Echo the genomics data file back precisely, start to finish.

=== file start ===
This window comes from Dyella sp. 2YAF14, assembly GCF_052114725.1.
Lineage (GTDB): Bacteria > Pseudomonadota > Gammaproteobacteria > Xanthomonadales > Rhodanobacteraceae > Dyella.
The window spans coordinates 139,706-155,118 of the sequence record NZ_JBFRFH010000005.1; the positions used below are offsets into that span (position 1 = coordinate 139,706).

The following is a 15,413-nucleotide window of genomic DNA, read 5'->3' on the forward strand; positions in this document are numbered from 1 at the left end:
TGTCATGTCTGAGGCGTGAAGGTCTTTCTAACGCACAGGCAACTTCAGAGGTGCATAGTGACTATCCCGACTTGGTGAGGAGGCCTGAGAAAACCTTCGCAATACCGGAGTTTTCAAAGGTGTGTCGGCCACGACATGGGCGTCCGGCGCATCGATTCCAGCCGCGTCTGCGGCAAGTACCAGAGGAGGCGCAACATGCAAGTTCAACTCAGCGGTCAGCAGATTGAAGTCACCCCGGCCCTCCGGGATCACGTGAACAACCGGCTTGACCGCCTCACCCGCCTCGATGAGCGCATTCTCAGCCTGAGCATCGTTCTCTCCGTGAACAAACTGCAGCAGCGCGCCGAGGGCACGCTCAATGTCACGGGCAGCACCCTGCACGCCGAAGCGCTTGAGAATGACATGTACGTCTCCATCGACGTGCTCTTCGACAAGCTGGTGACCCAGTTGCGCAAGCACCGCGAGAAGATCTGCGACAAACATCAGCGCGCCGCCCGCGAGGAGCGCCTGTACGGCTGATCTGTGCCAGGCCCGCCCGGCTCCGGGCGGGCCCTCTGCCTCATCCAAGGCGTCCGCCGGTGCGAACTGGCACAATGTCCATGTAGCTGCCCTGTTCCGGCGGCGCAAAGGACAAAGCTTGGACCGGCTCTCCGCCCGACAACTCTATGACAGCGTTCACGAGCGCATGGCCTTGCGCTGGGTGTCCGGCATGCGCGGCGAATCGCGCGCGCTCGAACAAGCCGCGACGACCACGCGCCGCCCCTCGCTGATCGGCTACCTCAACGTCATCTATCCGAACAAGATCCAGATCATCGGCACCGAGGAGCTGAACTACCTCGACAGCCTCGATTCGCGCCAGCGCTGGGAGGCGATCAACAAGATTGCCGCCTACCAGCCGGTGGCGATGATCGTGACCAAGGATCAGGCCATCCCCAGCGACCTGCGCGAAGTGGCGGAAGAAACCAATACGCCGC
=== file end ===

This window comes from Dyella sp. 2YAF14, assembly GCF_052114725.1.
Lineage (GTDB): Bacteria > Pseudomonadota > Gammaproteobacteria > Xanthomonadales > Rhodanobacteraceae > Dyella.
The window spans coordinates 139,706-155,118 of the sequence record NZ_JBFRFH010000005.1; the positions used below are offsets into that span (position 1 = coordinate 139,706).

The following is a 15,413-nucleotide window of genomic DNA, read 5'->3' on the forward strand; positions in this document are numbered from 1 at the left end:
TGTCATGTCTGAGGCGTGAAGGTCTTTCTAACGCACAGGCAACTTCAGAGGTGCATAGTGACTATCCCGACTTGGTGAGGAGGCCTGAGAAAACCTTCGCAATACCGGAGTTTTCAAAGGTGTGTCGGCCACGACATGGGCGTCCGGCGCATCGATTCCAGCCGCGTCTGCGGCAAGTACCAGAGGAGGCGCAACATGCAAGTTCAACTCAGCGGTCAGCAGATTGAAGTCACCCCGGCCCTCCGGGATCACGTGAACAACCGGCTTGACCGCCTCACCCGCCTCGATGAGCGCATTCTCAGCCTGAGCATCGTTCTCTCCGTGAACAAACTGCAGCAGCGCGCCGAGGGCACGCTCAATGTCACGGGCAGCACCCTGCACGCCGAAGCGCTTGAGAATGACATGTACGTCTCCATCGACGTGCTCTTCGACAAGCTGGTGACCCAGTTGCGCAAGCACCGCGAGAAGATCTGCGACAAACATCAGCGCGCCGCCCGCGAGGAGCGCCTGTACGGCTGATCTGTGCCAGGCCCGCCCGGCTCCGGGCGGGCCCTCTGCCTCATCCAAGGCGTCCGCCGGTGCGAACTGGCACAATGTCCATGTAGCTGCCCTGTTCCGGCGGCGCAAAGGACAAAGCTTGGACCGGCTCTCCGCCCGACAACTCTATGACAGCGTTCACGAGCGCATGGCCTTGCGCTGGGTGTCCGGCATGCGCGGCGAATCGCGCGCGCTCGAACAAGCCGCGACGACCACGCGCCGCCCCTCGCTGATCGGCTACCTCAACGTCATCTATCCGAACAAGATCCAGATCATCGGCACCGAGGAGCTGAACTACCTCGACAGCCTCGATTCGCGCCAGCGCTGGGAGGCGATCAACAAGATTGCCGCCTACCAGCCGGTGGCGATGATCGTGACCAAGGATCAGGCCATCCCCAGCGACCTGCGCGAAGTGGCGGAAGAAACCAATACGCCGC